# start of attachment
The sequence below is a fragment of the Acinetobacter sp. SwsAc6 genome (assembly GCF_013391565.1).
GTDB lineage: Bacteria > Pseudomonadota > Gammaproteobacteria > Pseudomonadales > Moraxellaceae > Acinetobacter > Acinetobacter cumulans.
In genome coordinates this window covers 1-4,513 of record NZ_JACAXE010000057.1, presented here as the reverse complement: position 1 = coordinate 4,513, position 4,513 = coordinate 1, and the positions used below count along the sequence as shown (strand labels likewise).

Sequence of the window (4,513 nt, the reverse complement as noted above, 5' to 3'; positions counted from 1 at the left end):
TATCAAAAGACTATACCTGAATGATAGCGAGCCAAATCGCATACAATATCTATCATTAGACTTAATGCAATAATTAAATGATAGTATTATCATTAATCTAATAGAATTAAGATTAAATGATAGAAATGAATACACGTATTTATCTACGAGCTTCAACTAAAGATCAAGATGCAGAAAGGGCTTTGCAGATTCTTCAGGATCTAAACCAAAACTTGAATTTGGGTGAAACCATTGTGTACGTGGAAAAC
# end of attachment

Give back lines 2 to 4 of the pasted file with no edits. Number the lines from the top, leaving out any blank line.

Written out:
GTDB lineage: Bacteria > Pseudomonadota > Gammaproteobacteria > Pseudomonadales > Moraxellaceae > Acinetobacter > Acinetobacter cumulans.
In genome coordinates this window covers 1-4,513 of record NZ_JACAXE010000057.1, presented here as the reverse complement: position 1 = coordinate 4,513, position 4,513 = coordinate 1, and the positions used below count along the sequence as shown (strand labels likewise).

Sequence of the window (4,513 nt, the reverse complement as noted above, 5' to 3'; positions counted from 1 at the left end):